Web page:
- Reusing a dish sponge. Although it may seem fine, that sponge in your sink is filled with germs. Yuck. Think about it — you use that sponge to soak up juices from raw meats and only rinse it quickly, that’s not cleaning it. If your sponge is used to not only to clean dishes but also to clean off countertops, you may be spreading those germs around! Keep things clean and run the sponge through a microwave for 1 to 2 minutes, or toss it in the dishwasher at least once a week.
- Crossing the street and texting. It’s not as harmless as you think. A recent study showed that people who crossed the road while engrossed in their phones were four times less likely to look before they stepped in to the street. Keep this habit up and you could be roadkill.
- Weighing in. Weighing yourself once a day in the morning is a great way to track your weight and watch for weight gain. But weighing yourself more than once a day is unnecessary and doesn’t actually help you lose weight. Limit your weigh-ins to once a day and stay trim (and sane).
- Sitting on the toilet seat in public restrooms. We’ve all done it, and afterwards you fear you might catch a disease and wish you had just squatted. No need to change this habit — sitting on a public toilet seat is the cleanest thing in the entire bathroom to touch, according to several studies.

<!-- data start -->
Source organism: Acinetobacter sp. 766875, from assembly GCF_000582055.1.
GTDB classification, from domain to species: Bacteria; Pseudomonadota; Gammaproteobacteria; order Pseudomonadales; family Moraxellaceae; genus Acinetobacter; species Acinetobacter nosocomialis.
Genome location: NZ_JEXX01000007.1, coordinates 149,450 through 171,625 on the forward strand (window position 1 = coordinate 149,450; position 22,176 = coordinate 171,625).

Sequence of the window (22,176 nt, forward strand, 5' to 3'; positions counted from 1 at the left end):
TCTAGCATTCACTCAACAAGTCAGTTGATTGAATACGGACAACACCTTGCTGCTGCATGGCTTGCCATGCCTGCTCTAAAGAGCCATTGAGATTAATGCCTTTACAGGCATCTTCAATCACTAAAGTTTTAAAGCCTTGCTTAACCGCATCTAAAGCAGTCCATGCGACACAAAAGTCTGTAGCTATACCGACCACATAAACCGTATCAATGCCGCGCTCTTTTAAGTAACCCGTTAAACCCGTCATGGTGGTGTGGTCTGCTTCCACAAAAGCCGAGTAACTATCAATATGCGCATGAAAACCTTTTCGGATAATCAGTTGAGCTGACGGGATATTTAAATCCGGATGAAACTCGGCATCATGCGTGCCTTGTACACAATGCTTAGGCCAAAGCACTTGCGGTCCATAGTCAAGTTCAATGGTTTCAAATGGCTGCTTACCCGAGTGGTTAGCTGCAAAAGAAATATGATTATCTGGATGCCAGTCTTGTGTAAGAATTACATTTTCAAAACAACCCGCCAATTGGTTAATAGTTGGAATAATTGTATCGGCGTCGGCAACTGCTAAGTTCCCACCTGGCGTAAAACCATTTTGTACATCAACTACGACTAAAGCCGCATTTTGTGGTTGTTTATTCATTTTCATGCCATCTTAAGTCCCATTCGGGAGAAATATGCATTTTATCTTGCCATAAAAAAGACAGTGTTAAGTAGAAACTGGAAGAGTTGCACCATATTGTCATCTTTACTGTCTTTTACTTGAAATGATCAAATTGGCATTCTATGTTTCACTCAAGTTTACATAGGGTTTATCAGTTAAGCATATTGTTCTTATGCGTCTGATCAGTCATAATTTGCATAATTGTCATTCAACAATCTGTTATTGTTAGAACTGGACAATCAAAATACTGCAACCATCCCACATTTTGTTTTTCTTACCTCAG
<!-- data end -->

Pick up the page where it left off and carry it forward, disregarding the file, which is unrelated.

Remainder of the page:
- You take pain relievers like candy. If you have pain, you take a pill to make it go away. But taking pills too often can damage your liver, stomach, or kidneys. For those with frequent migraines, taking pain relievers 2 or 3 times a week may actually reverse the pain-relieving process and cause more headaches.
- Eating and multi-tasking. If you find yourself eating while looking at a computer or TV, you may tend to overeat, researchers say. Studies have shown that if we eat while we’re distracted, we tend not to remember what we just put in our mouths. That lack of memory blocks any satiety that is associated with food, causing us to not feel full. So next time you eat, try to turn away from that screen and savor those bites.
- Skipping the pill. It won’t kill you, but it could get you pregnant. Out of 100 women who use the pill, between 2 and 9 become pregnant each year due to errors like forgetting a pill or starting a pack late. To keep on track, take a forgotten pill as soon as you remember. If you miss two in a row, take two pills for two days, and use a backup contraceptive!
By Aisling Williams
Image courtesy of boston.com